I know that’s a loaded question with no set in stone” answer, but it is a question that maybe you should be asking yourself if you are trying to make some money selling your woodworking. I’ve invested money from jobs into so woodworking tools and am fairly well equipped (my father has a table saw, band saw, scroll saw, lathe and various other tools, I have a Stanley No.4, Stanley brace and bit, a Veritas chisel set, a japanese crosscut/rip saw from Lee Valley, and have built a rebate plane and a prettier version of the poor man’s router).
I have another friend who does more complex and varied stuff – He struggles constantly to keep his business going and I dont use him, as he is too expensive once I have marked his stuff up……I think you need to assume you will never make anything more than the occasional sale of stuff and treat it purely as a hobby in the set up you have described.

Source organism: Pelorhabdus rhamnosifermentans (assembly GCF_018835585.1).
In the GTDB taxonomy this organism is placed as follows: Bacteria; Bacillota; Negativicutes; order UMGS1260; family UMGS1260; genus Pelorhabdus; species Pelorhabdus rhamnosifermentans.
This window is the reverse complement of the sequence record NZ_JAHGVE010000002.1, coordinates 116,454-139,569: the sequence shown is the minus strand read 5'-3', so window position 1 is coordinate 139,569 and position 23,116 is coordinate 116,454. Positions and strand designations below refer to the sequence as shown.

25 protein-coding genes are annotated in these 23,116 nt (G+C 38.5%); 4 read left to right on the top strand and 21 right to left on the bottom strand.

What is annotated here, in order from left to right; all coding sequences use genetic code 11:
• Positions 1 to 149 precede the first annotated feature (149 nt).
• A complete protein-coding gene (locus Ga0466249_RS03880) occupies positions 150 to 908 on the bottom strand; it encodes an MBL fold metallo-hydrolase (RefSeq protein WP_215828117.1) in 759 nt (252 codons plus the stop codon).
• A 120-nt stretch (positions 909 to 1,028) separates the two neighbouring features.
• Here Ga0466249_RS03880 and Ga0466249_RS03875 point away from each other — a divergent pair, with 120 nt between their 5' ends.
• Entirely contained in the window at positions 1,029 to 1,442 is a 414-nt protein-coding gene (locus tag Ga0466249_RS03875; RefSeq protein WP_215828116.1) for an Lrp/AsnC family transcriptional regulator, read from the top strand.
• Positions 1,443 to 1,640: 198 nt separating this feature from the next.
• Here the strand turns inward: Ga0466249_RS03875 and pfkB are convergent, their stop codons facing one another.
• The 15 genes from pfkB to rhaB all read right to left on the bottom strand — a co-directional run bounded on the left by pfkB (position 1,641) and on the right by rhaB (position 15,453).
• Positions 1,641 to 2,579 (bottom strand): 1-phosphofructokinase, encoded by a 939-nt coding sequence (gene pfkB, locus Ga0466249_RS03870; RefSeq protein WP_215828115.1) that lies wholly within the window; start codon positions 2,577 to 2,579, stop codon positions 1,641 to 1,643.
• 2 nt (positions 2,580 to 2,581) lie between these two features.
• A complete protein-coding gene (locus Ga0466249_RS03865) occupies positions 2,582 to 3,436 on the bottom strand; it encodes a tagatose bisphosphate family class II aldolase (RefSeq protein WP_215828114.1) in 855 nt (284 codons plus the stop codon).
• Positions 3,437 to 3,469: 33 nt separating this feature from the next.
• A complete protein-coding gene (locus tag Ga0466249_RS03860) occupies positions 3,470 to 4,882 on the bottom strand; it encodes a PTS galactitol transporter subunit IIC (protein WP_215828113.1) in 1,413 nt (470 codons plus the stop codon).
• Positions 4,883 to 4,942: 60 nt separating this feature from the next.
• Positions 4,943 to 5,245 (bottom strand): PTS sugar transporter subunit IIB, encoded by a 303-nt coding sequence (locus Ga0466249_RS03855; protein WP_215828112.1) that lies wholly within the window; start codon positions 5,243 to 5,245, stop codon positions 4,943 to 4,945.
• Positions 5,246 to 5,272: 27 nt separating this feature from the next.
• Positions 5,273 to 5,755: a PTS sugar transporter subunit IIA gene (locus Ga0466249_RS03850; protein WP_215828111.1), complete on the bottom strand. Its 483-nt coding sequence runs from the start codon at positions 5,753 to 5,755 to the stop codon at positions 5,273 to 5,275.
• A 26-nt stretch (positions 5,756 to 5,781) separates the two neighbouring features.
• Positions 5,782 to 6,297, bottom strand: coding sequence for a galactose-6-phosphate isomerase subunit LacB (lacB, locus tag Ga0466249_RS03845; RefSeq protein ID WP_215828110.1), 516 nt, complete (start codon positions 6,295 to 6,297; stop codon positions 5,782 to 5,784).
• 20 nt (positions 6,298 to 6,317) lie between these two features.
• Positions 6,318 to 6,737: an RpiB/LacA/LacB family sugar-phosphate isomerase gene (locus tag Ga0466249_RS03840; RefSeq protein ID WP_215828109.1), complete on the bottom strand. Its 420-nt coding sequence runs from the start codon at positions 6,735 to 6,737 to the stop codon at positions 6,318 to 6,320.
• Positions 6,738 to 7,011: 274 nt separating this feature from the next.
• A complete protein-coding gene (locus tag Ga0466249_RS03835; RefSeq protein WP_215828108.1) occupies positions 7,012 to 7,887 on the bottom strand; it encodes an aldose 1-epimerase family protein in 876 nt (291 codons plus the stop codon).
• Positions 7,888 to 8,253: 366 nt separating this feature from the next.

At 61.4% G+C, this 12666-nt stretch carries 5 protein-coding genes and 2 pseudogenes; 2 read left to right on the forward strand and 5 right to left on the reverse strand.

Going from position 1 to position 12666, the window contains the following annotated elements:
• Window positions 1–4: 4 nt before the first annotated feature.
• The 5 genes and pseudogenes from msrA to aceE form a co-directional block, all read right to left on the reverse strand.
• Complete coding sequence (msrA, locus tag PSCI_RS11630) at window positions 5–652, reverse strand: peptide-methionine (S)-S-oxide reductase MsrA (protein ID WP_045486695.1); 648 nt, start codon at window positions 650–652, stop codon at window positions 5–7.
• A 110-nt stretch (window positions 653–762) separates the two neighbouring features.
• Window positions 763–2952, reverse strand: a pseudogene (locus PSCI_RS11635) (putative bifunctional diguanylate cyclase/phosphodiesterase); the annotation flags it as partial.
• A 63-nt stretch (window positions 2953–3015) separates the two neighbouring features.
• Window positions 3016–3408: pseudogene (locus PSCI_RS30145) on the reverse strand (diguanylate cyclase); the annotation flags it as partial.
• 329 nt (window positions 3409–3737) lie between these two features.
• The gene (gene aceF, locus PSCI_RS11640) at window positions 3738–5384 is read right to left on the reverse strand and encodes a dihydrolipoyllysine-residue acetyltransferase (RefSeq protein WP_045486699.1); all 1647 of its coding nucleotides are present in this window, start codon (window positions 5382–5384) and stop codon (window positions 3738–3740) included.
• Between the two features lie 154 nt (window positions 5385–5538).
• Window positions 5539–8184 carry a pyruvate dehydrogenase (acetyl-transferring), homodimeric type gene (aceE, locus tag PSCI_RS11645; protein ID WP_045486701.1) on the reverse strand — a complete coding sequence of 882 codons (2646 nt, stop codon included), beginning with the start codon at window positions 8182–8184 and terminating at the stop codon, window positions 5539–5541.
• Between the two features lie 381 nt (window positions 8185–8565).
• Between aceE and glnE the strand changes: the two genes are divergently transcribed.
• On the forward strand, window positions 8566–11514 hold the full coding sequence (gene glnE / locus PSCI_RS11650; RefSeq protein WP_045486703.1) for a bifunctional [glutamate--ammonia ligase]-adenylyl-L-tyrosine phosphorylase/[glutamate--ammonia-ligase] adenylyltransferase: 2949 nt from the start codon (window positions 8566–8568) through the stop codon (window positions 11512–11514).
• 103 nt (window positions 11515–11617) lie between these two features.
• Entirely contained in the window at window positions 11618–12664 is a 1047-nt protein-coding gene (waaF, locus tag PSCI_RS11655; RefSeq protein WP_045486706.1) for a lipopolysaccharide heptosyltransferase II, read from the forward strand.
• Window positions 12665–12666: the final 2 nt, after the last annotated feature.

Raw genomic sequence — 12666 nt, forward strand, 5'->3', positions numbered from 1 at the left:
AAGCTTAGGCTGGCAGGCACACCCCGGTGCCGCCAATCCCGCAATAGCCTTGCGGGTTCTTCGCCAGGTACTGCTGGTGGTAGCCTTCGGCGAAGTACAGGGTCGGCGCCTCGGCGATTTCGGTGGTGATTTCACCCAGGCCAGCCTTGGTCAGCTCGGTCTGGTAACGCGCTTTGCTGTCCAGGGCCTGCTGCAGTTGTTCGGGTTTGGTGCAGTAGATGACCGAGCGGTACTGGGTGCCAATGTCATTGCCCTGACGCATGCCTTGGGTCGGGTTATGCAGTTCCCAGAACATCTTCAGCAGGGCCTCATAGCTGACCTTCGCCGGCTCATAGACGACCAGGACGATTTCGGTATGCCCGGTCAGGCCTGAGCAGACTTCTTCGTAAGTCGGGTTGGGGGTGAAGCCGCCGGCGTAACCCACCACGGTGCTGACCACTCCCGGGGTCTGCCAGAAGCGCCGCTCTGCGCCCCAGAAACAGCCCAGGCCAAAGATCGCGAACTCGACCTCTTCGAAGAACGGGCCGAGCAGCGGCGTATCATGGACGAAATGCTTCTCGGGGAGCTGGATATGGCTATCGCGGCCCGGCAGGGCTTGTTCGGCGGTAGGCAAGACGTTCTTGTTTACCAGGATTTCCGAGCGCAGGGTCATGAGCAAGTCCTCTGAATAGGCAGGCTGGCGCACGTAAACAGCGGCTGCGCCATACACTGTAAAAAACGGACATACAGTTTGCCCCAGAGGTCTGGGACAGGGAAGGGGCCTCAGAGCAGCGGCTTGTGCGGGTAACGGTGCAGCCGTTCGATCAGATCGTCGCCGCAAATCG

Anything over cost is usually put into the gas tank for getting the materials or hardware and so on. It’s expensive enough to have someone custom build anything these days, then to charge a premium for the labor is something I have failed to do. With that being said, I never tried to sell myself to the folks that have enough money to pay for such.
Two last titbits from personal experience; if you make a piece that you think is just that bit better than the rest, do not feel you have to put the same price on it as the others that took the same time, it’s OK to put the price up, if someone else likes it too they will be happy to pay the bit extra and you can compliment them on their clearly excellent taste.
Profesional craftspeople often bemoan amateurs selling for the cost of the materials and creating a false impression of what the price for craftwork should be. It is a difficult thing to do but if you were to put your work alongside a good piece of professional work if it is as good then sell it for a similar price, if it is not then up there yet then sell it for less.